Complicating the strategic situation in the Asian region, China stirred the coals under the South China Sea by claiming it as a “core” interest and made exclusive claims to the entire resource-rich Spartly Islands in the South China Sea. This led Vietnam, the Philippines, and Singapore, some of the countries which have contending claims to the island, to protest. Indirectly, China encouraged the entry of the US and Russia into East Asian politics, much to the annoyance of Beijing.

As has been the response to the Nobel Committee’s decision to award the Peace Prize to Liu, Beijing’s reactions have been aggressive, much to the discomfort of any civilised nation. In the process, Beijing does not realise that its efforts of achieving high economic growth for over three decades will come to a naught if it does not eschew its aggressive posture.


The award of the Peace Prize to Liu will definitely trigger the debate inside China whether it is time for a rethink on introducing political reforms. It is true that the dissident community in China is highly fractured, with a small group demanding reforms by violent means. In view of China’s military might, that is unlikely to succeed. Neither is that the desirable approach. But Liu has been an ardent advocate of peaceful, gradual political change, rather than violent confrontation with the government. A prolific critic and essayist, Liu has been in and out of jail since staging a hunger strike at the 1989 Tiananmen Square protests. The document he co-authored, Charter 08, called for greater freedom and an end to the Communist Party’s political dominance. It was an intentional echo of Charter 77, the famous call for human rights in the then Czechoslovakia that led to the 1989 Velvet Revolution which swept away communist rule. Charter 08 says: “The democratisation of Chinese politics can be put off no longer.”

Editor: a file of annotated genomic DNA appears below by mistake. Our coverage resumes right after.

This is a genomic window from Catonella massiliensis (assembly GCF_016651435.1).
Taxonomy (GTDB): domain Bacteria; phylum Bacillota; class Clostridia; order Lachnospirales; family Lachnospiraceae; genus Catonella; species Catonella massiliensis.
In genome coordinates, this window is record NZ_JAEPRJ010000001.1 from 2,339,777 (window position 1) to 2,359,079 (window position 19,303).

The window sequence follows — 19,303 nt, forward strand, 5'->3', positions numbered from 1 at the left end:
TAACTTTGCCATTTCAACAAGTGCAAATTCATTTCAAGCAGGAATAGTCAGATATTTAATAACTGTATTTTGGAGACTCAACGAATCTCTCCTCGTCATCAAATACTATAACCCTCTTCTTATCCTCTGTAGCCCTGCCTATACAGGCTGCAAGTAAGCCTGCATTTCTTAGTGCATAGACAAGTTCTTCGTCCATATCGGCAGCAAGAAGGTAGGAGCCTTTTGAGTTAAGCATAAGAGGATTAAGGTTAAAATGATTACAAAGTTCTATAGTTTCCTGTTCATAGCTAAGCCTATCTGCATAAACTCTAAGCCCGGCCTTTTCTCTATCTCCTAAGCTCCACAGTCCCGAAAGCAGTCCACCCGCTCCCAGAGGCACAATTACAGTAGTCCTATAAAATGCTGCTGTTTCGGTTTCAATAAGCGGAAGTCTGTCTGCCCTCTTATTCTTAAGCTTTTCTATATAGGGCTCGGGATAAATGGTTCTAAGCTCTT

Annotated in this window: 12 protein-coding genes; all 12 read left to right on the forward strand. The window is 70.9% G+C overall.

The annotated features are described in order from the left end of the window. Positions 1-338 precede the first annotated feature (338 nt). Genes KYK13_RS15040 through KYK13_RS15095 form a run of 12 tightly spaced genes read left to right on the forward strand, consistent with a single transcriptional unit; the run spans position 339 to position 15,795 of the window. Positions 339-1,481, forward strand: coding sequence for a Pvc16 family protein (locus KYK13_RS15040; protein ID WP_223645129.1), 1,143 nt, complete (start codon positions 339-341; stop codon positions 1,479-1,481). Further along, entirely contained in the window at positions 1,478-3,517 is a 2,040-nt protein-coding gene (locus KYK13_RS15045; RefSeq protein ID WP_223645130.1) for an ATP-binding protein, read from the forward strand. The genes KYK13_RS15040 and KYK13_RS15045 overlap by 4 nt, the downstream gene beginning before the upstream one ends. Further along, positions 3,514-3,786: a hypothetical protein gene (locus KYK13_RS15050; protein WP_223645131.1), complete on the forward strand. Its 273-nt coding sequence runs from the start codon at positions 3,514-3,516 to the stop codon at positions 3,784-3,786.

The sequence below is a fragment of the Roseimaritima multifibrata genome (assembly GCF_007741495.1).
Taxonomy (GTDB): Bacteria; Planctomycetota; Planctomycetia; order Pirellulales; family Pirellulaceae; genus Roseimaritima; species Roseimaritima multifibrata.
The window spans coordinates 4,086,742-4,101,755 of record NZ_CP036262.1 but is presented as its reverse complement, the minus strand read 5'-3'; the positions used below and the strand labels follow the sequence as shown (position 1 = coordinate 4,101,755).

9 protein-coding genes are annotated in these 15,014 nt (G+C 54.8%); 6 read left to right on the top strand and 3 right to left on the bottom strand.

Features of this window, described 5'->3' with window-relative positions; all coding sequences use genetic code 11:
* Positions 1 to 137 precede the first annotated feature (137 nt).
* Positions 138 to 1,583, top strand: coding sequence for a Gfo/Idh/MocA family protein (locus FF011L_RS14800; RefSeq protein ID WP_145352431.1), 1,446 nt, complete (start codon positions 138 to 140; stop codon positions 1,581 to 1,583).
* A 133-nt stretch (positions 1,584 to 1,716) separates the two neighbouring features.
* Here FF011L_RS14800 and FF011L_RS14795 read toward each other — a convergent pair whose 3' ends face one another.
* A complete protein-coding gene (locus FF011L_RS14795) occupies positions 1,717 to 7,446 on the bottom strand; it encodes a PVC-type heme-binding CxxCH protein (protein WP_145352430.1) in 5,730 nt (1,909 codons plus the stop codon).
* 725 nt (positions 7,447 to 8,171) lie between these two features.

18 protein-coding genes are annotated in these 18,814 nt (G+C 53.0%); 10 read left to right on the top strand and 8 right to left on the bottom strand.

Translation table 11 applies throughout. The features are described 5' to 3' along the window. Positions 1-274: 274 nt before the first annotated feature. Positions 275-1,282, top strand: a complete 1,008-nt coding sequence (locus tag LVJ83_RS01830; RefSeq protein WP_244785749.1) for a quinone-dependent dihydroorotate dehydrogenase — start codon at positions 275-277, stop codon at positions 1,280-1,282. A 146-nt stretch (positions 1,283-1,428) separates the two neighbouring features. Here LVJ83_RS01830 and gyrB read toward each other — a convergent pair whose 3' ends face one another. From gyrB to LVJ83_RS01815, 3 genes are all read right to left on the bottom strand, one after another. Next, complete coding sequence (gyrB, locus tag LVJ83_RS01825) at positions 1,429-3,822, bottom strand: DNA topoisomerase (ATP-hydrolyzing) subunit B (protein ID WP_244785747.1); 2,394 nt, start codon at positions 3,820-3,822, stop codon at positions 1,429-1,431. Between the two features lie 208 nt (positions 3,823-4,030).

Thousands of Chinese signed Charter 08, and the Communist Party took the document as a direct challenge. Police arrested Liu hours before Charter 08 was due to be released in December 2008. After a brief trial on December 25, 2008, Liu was convicted of subversion for writing Charter 08 and other political tracts and sentenced to 11 years in prison. Soon Liu emerged as the foremost symbol of the wide-ranging struggle for human rights in China. The announcement of the award won support from Archbishop Desmond Tutu, the Tibetan spiritual leader, the Dalai Lama, and others. Beijing is worried that the award to Liu will spark more dissident activities.